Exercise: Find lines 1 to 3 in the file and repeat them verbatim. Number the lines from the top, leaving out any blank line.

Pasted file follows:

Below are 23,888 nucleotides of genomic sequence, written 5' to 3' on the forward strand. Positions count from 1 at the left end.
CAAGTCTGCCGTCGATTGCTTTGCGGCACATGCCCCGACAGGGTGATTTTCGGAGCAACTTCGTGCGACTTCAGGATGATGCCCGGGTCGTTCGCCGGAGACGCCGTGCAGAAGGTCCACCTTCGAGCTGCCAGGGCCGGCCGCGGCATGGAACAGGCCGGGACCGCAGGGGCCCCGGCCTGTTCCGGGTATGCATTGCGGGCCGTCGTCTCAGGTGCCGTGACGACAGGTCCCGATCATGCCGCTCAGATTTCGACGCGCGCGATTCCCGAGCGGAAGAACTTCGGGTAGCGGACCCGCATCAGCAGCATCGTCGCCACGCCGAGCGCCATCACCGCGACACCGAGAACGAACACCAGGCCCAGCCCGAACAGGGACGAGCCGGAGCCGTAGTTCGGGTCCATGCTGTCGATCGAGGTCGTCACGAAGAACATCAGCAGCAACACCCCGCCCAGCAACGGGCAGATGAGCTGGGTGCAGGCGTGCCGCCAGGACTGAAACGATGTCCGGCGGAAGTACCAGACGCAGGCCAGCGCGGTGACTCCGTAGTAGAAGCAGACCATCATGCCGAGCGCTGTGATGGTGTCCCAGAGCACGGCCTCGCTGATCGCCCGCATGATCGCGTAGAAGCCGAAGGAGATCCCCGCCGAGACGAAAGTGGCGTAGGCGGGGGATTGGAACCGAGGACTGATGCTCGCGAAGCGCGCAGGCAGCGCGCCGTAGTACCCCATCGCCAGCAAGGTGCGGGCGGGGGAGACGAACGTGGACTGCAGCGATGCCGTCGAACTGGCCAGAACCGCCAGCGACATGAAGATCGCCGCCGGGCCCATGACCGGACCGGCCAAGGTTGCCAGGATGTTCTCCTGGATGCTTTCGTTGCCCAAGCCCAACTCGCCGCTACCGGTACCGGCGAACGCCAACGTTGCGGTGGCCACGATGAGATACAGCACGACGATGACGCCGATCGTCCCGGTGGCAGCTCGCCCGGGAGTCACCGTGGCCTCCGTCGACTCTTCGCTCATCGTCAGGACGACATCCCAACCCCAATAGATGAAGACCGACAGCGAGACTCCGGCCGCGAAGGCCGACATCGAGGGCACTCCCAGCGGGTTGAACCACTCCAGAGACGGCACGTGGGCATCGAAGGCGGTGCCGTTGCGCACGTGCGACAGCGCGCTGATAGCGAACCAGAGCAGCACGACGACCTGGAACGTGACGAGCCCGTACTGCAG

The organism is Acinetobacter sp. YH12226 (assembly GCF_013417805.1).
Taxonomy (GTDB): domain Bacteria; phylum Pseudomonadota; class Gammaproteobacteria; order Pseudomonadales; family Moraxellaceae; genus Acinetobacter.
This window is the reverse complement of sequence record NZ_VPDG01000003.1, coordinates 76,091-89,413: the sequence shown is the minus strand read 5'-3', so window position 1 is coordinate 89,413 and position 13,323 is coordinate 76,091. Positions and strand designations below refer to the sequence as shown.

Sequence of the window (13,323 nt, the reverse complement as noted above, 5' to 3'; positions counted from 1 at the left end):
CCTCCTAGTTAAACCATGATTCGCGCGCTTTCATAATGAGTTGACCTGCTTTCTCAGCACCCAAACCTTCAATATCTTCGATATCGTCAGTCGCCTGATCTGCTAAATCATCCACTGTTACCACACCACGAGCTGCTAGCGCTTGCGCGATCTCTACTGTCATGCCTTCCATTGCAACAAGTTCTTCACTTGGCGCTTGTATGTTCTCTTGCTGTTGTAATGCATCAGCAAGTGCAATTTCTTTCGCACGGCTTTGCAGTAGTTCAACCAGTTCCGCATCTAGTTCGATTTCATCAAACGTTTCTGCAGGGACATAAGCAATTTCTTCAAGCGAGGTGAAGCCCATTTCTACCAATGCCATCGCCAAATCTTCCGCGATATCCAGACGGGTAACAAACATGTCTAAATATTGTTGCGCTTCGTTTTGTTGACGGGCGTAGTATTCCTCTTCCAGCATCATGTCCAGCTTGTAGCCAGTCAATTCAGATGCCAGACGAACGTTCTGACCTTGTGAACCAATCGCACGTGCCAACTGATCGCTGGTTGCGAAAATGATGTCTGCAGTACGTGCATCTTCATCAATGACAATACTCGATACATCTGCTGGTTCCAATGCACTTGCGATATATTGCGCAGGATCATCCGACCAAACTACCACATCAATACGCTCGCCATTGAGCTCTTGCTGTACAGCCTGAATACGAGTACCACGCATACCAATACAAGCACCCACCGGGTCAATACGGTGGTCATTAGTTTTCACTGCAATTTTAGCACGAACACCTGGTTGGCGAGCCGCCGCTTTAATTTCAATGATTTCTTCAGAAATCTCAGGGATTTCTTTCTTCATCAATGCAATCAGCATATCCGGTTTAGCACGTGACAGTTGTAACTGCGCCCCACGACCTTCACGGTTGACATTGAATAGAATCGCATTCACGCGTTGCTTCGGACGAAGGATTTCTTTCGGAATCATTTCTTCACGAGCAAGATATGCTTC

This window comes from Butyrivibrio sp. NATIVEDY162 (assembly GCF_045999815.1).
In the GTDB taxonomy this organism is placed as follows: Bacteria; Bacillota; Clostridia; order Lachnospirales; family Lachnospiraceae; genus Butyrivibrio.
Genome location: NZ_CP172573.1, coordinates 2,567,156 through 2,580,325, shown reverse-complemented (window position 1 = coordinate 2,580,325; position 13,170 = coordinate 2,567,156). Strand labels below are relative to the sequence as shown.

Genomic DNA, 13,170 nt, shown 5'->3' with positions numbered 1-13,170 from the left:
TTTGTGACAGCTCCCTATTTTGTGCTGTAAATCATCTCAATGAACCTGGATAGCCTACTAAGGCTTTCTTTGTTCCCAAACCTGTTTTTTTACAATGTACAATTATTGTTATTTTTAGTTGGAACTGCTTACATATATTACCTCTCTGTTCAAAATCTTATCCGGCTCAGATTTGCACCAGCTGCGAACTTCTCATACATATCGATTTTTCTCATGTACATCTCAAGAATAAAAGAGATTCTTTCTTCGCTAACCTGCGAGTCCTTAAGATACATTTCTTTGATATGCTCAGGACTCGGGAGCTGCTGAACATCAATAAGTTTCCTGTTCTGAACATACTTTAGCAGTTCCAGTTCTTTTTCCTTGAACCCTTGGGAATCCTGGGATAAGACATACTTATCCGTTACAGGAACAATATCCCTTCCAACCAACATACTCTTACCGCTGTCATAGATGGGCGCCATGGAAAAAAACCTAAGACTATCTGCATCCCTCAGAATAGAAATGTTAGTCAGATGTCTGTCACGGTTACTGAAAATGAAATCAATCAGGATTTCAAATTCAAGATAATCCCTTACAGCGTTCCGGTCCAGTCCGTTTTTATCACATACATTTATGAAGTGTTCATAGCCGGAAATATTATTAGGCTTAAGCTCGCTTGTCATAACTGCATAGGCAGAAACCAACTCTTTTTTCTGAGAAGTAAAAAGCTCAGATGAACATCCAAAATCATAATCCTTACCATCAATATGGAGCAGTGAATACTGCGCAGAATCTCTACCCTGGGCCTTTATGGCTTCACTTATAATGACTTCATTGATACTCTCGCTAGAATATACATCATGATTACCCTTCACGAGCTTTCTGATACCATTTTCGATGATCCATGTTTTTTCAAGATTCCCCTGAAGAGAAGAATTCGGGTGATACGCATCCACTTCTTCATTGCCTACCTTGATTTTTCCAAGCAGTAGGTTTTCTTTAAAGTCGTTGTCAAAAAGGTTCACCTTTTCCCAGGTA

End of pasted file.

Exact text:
Below are 23,888 nucleotides of genomic sequence, written 5' to 3' on the forward strand. Positions count from 1 at the left end.
CAAGTCTGCCGTCGATTGCTTTGCGGCACATGCCCCGACAGGGTGATTTTCGGAGCAACTTCGTGCGACTTCAGGATGATGCCCGGGTCGTTCGCCGGAGACGCCGTGCAGAAGGTCCACCTTCGAGCTGCCAGGGCCGGCCGCGGCATGGAACAGGCCGGGACCGCAGGGGCCCCGGCCTGTTCCGGGTATGCATTGCGGGCCGTCGTCTCAGGTGCCGTGACGACAGGTCCCGATCATGCCGCTCAGATTTCGACGCGCGCGATTCCCGAGCGGAAGAACTTCGGGTAGCGGACCCGCATCAGCAGCATCGTCGCCACGCCGAGCGCCATCACCGCGACACCGAGAACGAACACCAGGCCCAGCCCGAACAGGGACGAGCCGGAGCCGTAGTTCGGGTCCATGCTGTCGATCGAGGTCGTCACGAAGAACATCAGCAGCAACACCCCGCCCAGCAACGGGCAGATGAGCTGGGTGCAGGCGTGCCGCCAGGACTGAAACGATGTCCGGCGGAAGTACCAGACGCAGGCCAGCGCGGTGACTCCGTAGTAGAAGCAGACCATCATGCCGAGCGCTGTGATGGTGTCCCAGAGCACGGCCTCGCTGATCGCCCGCATGATCGCGTAGAAGCCGAAGGAGATCCCCGCCGAGACGAAAGTGGCGTAGGCGGGGGATTGGAACCGAGGACTGATGCTCGCGAAGCGCGCAGGCAGCGCGCCGTAGTACCCCATCGCCAGCAAGGTGCGGGCGGGGGAGACGAACGTGGACTGCAGCGATGCCGTCGAACTGGCCAGAACCGCCAGCGACATGAAGATCGCCGCCGGGCCCATGACCGGACCGGCCAAGGTTGCCAGGATGTTCTCCTGGATGCTTTCGTTGCCCAAGCCCAACTCGCCGCTACCGGTACCGGCGAACGCCAACGTTGCGGTGGCCACGATGAGATACAGCACGACGATGACGCCGATCGTCCCGGTGGCAGCTCGCCCGGGAGTCACCGTGGCCTCCGTCGACTCTTCGCTCATCGTCAGGACGACATCCCAACCCCAATAGATGAAGACCGACAGCGAGACTCCGGCCGCGAAGGCCGACATCGAGGGCACTCCCAGCGGGTTGAACCACTCCAGAGACGGCACGTGGGCATCGAAGGCGGTGCCGTTGCGCACGTGCGACAGCGCGCTGATAGCGAACCAGAGCAGCACGACGACCTGGAACGTGACGAGCCCGTACTGCAG

The organism is Acinetobacter sp. YH12226 (assembly GCF_013417805.1).